The potential risks and benefits of lecanemab must be thoroughly considered in each person individually. Some patients with Alzheimer’s disease may not be appropriate for treatment with lecanemab, due to concerns about their individual balance of possible risks and benefits from treatment. Some patients are not eligible because they require blood thinners, or have other particular medical conditions which were excluded from the original studies.  It is strongly recommended to perform a genetic test for the APOE gene type, since a small number of patients have a higher risk of ARIA depending on their APOE genotype.  Additionally, before and after lecanemab is started, patients must receive special monitoring (including brain magnetic resonance imaging [MRI] scans) to screen for ARIA.


Is lecanemab available to patients now?

Lecanemab is now available to administer to patients that meet our internal Lecanemab Review Board requirements at UW Medicine.  Lecanemab is not yet on most formularies and important aspects of insurance coverage (e.g. private insurance providers) have yet to be clarified.  We are also awaiting clarity on coverage for amyloid PET scans, which are currently not generally covered by Medicare. Medicare is covering this drug when a physician and clinical team participates in the collection of evidence about how these drugs work in the real world, also known as a registry.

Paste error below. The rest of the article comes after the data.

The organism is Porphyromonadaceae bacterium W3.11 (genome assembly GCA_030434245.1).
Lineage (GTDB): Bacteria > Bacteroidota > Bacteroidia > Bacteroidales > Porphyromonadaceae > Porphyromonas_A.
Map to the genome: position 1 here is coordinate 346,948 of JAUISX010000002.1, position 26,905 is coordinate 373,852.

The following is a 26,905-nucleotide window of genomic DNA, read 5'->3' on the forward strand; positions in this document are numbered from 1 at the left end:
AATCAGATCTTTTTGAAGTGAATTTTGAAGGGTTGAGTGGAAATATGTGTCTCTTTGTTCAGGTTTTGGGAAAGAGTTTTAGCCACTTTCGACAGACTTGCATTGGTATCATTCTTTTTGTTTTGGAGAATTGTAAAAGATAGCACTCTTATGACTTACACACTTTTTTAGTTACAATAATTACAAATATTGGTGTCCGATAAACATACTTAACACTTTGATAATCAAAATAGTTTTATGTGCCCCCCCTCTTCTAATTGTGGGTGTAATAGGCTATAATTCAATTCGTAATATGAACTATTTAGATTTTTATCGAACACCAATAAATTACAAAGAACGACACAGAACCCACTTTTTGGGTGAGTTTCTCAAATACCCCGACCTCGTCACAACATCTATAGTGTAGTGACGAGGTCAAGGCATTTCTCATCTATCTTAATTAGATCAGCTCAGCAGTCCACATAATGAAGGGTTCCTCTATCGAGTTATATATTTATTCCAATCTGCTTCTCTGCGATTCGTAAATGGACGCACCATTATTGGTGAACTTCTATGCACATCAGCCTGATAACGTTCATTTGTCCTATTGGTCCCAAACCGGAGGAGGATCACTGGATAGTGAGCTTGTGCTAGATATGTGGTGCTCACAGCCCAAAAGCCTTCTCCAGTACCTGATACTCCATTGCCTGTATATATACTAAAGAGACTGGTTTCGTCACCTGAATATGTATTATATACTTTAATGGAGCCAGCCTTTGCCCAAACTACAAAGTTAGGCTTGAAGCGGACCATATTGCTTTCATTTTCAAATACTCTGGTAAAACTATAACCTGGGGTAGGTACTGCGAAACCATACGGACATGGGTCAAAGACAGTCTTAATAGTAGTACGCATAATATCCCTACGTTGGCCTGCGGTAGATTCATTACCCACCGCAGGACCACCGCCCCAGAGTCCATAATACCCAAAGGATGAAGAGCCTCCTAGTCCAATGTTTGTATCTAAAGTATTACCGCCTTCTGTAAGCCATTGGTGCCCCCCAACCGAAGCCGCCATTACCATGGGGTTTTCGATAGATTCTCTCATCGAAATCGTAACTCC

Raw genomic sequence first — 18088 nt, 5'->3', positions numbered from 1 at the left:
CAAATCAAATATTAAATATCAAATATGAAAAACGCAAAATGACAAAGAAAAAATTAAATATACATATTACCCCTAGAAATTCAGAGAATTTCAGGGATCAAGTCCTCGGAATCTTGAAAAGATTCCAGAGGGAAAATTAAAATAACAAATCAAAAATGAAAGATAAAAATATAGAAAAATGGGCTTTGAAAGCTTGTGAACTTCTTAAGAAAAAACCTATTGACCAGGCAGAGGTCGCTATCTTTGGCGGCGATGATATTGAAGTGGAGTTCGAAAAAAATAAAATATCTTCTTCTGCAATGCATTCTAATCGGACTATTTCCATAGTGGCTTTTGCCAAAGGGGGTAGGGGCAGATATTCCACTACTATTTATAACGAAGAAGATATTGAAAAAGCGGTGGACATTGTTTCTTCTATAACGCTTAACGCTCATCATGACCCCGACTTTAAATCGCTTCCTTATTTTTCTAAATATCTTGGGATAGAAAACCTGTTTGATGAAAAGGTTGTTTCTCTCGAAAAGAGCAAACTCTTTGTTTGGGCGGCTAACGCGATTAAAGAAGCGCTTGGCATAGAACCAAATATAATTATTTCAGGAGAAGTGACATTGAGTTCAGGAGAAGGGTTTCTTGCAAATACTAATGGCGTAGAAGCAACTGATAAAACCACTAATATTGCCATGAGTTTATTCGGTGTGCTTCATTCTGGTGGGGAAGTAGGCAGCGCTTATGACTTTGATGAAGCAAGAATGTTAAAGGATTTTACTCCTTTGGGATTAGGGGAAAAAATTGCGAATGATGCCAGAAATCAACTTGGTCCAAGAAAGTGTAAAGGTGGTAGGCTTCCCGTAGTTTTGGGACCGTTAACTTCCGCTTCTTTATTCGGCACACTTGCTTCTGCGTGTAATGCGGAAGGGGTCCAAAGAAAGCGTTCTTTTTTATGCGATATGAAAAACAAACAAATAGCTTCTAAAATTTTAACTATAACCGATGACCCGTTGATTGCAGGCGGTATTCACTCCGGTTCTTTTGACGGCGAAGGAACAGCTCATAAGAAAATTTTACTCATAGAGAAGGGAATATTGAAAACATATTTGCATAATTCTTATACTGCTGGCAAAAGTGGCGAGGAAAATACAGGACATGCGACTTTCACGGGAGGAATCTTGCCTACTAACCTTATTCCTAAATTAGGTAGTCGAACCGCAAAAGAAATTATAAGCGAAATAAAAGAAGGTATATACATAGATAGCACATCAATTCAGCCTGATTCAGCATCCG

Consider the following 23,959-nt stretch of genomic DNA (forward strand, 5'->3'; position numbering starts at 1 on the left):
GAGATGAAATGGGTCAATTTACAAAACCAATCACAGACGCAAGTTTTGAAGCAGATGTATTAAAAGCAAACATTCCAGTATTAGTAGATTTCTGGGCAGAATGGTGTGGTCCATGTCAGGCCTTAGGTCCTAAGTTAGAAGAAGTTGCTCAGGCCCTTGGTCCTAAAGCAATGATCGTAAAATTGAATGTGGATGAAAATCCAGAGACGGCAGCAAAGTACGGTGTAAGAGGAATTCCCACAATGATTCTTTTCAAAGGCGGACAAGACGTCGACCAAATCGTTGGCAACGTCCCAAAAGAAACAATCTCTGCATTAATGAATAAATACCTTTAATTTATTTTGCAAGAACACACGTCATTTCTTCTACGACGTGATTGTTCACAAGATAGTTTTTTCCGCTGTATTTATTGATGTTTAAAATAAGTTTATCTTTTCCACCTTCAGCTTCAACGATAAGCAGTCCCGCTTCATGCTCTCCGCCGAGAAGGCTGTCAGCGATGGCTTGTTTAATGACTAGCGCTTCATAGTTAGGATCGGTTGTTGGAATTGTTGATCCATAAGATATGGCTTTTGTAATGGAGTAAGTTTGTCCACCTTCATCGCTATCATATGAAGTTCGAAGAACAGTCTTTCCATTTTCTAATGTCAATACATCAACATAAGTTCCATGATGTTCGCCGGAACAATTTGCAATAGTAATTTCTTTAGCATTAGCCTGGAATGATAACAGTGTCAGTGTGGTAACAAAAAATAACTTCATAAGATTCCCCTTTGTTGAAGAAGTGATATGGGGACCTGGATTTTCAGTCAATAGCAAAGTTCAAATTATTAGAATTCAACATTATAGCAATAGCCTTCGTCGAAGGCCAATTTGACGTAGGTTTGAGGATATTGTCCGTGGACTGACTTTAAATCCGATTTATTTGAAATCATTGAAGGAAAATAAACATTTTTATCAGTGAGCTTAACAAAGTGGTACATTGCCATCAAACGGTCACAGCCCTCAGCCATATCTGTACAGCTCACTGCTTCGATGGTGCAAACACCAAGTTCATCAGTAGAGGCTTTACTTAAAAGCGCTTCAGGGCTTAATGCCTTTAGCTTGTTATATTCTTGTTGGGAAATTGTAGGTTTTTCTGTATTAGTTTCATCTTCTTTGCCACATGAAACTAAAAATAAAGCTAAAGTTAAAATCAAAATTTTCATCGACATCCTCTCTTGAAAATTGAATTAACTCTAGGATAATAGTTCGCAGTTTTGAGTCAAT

Are there alternatives to lecanemab?

At this time lecanemab is the only “disease-modifying” treatment for Alzheimer’s disease that is approved for clinical use. Another medication in the same class of anti-amyloid antibodies, called donanemab, has also had very promising results in clinical trials, and is expected to be considered by the FDA this year.  We think that lecanemab and donanemab, which have the same basic mechanism of action, are probably similarly effective. Aducanumab is another “disease-modifying” treatment that received accelerated approval by FDA, but the drug will only be covered when used in the context of clinical trials.  Studies show that this drug is less effective at slowing decline and has an increased risk of ARIA side effects compared to lecanemab.

What is the controversy about lecanemab?